Facebook will replace Infosys on the NASDAQ 100 Index on December 12th, about seven months after its IPO, NBC is reporting tonight. The news followed Infosys’ recent announcement that it would be moving its listing to the New York Stock Exchange from NASDAQ in order to make its stock more available to international investors.
Facebook’s stock price has taken a fairly consistent pummeling since its IPO on NASDAQ in May, giving its shareholders plenty of reasons to worry. However, beginning in the third week of November, Facebook shares began to mount a comeback, as its stock hit a four-month high on November 21st, the highest it had been since the first lockup expirations took place. Over the preceding month, the stock jumped 28 percent to around $24, and it has continued to rise, closing the day at $27.46. As Josh detailed at length, in the meantime, Facebook has begun to offer answers to these questions, and it seems that NASDAQ is now poised to respond.
BREAKING: Facebook to replace Infosys on the NASDAQ 100 Index ahead of the open of trade on Dec. 12, roughly 7 months after $FB’s IPO.—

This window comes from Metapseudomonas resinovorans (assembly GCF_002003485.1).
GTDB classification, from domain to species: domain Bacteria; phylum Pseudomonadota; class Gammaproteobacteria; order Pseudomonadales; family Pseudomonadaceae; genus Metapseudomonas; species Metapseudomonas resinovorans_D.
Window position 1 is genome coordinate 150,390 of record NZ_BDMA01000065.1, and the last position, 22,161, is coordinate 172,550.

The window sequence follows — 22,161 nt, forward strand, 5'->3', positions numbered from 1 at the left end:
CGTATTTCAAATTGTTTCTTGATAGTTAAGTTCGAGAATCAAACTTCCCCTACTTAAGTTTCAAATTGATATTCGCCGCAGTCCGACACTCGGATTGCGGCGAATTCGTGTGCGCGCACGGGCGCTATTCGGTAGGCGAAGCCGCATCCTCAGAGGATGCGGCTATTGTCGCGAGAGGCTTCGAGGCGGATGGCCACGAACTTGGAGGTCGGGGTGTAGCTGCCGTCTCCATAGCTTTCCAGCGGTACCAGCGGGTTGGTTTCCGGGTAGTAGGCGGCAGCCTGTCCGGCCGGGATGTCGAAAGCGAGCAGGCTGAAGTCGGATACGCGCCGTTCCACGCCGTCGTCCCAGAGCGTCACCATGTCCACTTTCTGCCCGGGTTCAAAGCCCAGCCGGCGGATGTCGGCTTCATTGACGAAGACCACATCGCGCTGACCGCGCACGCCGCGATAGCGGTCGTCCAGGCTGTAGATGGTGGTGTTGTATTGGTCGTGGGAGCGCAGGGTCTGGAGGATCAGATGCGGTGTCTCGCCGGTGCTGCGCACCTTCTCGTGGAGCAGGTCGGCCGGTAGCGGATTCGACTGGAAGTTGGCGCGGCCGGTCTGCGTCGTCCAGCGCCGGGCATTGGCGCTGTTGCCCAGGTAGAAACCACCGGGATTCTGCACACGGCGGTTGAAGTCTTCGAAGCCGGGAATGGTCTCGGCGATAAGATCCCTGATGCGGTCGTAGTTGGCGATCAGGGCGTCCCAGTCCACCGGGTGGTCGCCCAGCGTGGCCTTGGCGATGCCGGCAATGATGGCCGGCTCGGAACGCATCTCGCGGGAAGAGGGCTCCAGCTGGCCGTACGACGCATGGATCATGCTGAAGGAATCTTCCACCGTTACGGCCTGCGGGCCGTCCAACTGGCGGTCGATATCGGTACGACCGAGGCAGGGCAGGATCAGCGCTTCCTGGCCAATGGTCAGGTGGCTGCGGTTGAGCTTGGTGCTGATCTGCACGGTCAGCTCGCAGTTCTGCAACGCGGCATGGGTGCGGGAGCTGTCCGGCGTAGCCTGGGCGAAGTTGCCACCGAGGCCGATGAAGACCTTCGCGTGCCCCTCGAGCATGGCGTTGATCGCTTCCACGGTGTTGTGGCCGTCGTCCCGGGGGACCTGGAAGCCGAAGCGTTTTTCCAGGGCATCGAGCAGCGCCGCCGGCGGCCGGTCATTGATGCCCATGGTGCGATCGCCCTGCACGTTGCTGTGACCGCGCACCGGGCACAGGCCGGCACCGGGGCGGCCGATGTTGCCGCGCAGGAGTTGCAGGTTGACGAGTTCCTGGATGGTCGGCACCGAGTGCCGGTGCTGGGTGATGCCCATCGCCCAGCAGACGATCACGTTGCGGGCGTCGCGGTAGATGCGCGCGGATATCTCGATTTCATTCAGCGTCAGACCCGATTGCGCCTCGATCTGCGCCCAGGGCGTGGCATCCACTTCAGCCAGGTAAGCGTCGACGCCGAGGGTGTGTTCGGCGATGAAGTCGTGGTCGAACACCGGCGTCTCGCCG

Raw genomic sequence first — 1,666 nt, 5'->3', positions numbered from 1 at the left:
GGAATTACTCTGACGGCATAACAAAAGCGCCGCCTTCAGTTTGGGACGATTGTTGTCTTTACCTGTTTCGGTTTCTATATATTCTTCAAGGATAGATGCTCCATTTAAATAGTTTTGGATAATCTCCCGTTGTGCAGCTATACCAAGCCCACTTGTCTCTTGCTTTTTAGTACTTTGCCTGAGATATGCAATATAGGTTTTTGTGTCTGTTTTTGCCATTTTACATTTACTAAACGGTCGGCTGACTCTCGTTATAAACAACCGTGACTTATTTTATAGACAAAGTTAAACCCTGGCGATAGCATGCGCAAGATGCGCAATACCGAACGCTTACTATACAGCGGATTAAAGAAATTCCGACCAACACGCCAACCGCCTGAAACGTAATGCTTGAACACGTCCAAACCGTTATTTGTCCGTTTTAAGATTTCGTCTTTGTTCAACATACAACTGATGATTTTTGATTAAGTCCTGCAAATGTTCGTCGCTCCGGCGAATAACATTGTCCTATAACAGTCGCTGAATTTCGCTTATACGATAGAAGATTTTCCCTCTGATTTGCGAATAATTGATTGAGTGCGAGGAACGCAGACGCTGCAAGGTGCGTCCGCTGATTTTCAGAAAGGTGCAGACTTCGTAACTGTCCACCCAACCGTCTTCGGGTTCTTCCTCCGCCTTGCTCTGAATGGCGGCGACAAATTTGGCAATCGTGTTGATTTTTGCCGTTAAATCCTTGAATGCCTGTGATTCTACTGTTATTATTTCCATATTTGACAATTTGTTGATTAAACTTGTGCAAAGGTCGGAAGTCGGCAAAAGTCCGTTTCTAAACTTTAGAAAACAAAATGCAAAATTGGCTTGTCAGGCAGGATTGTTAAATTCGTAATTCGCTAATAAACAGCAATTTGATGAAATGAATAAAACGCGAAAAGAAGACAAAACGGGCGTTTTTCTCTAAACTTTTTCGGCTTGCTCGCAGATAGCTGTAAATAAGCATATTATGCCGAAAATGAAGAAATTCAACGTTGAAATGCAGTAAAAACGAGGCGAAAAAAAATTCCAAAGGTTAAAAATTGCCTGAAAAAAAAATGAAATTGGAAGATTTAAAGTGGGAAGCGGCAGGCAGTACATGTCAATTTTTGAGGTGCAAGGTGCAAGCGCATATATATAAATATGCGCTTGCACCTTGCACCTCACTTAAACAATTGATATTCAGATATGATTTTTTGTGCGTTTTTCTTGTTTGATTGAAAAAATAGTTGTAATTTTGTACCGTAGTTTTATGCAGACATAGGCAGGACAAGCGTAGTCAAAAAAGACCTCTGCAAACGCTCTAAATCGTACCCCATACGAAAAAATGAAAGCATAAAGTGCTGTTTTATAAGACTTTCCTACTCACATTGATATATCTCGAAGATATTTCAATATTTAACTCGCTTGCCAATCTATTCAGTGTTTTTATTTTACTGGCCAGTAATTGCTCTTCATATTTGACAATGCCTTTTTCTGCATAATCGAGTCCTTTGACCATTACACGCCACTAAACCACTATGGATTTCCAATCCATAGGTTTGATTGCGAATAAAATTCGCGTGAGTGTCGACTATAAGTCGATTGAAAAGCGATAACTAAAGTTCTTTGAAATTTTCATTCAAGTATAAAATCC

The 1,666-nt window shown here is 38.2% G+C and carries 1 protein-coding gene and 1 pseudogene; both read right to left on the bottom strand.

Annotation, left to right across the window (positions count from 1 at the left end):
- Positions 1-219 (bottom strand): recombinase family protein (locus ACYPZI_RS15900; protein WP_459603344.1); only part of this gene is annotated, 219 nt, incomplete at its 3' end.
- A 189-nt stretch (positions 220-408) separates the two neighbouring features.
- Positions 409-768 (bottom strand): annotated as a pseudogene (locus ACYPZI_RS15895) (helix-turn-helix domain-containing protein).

(@CNBC) December 05, 2012
The NASDAQ 100 is an index that represents the largest domestic, non-financial securities listed on NASDAQ based on market cap. Considering the dark, bumpy road that Facebook has traveled over the last six months, this would seem to be both a notable affirmation of the company’s progress, as well as its general standing in the tech sector.
It’s worth noting that, of the familiar names in the tech sector that have gone public over the last few years, Facebook is the first to reserve a seat among the bigs. You won’t find LinkedIn, Zynga, Groupon, Pandora, RenRen or Zillow listed.
In spite of the bearish perspective many analysts have taken, Facebook continues to perform (for now), with its market cap currently standing at around $59 billion, thanks to its stock having vaulted since its 52-week low of $17.55 in September. It’s still not yet close to where it opened ($38/share), but it’s been moving more consistently in that direction.
This has been, in part, due to Facebook’s strong showing in the third quarter when the company beat Wall Street’s expectations, posting Q3 revenue of $1.26 billion — up 32 percent from $954 million in Q3 2011, prior to its IPO.
Considering the fact that Facebook now has more than 1 billion users, it’s not so surprising that the company got the nod instead of one of its constituents. Even LinkedIn, which has become a Wall Street darling of late, owns a market cap of approximately $11.4 billion, far below Facebook at $59 billion.
Even in its struggles, the company continues to operate a powerhouse and, with its placement in the NASDAQ 100, it will now be open for inclusion in index funds and the like, which could lead to more buying — and a continued upswing for $FB.